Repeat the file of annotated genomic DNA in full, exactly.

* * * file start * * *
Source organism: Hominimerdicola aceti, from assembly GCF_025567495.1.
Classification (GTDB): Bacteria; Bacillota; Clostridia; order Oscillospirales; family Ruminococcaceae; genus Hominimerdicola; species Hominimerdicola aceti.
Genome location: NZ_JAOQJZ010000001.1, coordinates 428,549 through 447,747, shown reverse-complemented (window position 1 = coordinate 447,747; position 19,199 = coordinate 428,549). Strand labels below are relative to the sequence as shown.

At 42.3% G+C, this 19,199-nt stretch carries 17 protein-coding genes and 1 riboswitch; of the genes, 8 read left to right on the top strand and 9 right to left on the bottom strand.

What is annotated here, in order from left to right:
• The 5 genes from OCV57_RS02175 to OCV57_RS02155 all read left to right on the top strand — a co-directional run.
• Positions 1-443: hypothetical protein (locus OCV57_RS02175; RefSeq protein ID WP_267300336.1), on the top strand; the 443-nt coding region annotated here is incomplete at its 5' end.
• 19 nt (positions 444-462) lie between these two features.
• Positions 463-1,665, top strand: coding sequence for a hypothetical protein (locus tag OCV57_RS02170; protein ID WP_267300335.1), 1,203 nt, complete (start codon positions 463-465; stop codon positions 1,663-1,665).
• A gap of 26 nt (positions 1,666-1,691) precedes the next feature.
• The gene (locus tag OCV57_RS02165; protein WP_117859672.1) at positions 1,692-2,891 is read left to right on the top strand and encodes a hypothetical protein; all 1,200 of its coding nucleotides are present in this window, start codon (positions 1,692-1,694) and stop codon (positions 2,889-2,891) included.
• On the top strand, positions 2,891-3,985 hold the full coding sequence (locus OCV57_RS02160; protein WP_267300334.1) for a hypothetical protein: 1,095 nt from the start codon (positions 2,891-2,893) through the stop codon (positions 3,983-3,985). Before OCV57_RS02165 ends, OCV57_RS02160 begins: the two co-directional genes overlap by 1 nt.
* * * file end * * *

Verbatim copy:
Source organism: Hominimerdicola aceti, from assembly GCF_025567495.1.
Classification (GTDB): Bacteria; Bacillota; Clostridia; order Oscillospirales; family Ruminococcaceae; genus Hominimerdicola; species Hominimerdicola aceti.
Genome location: NZ_JAOQJZ010000001.1, coordinates 428,549 through 447,747, shown reverse-complemented (window position 1 = coordinate 447,747; position 19,199 = coordinate 428,549). Strand labels below are relative to the sequence as shown.

At 42.3% G+C, this 19,199-nt stretch carries 17 protein-coding genes and 1 riboswitch; of the genes, 8 read left to right on the top strand and 9 right to left on the bottom strand.

What is annotated here, in order from left to right:
• The 5 genes from OCV57_RS02175 to OCV57_RS02155 all read left to right on the top strand — a co-directional run.
• Positions 1-443: hypothetical protein (locus OCV57_RS02175; RefSeq protein ID WP_267300336.1), on the top strand; the 443-nt coding region annotated here is incomplete at its 5' end.
• 19 nt (positions 444-462) lie between these two features.
• Positions 463-1,665, top strand: coding sequence for a hypothetical protein (locus tag OCV57_RS02170; protein ID WP_267300335.1), 1,203 nt, complete (start codon positions 463-465; stop codon positions 1,663-1,665).
• A gap of 26 nt (positions 1,666-1,691) precedes the next feature.
• The gene (locus tag OCV57_RS02165; protein WP_117859672.1) at positions 1,692-2,891 is read left to right on the top strand and encodes a hypothetical protein; all 1,200 of its coding nucleotides are present in this window, start codon (positions 1,692-1,694) and stop codon (positions 2,889-2,891) included.
• On the top strand, positions 2,891-3,985 hold the full coding sequence (locus OCV57_RS02160; protein WP_267300334.1) for a hypothetical protein: 1,095 nt from the start codon (positions 2,891-2,893) through the stop codon (positions 3,983-3,985). Before OCV57_RS02165 ends, OCV57_RS02160 begins: the two co-directional genes overlap by 1 nt.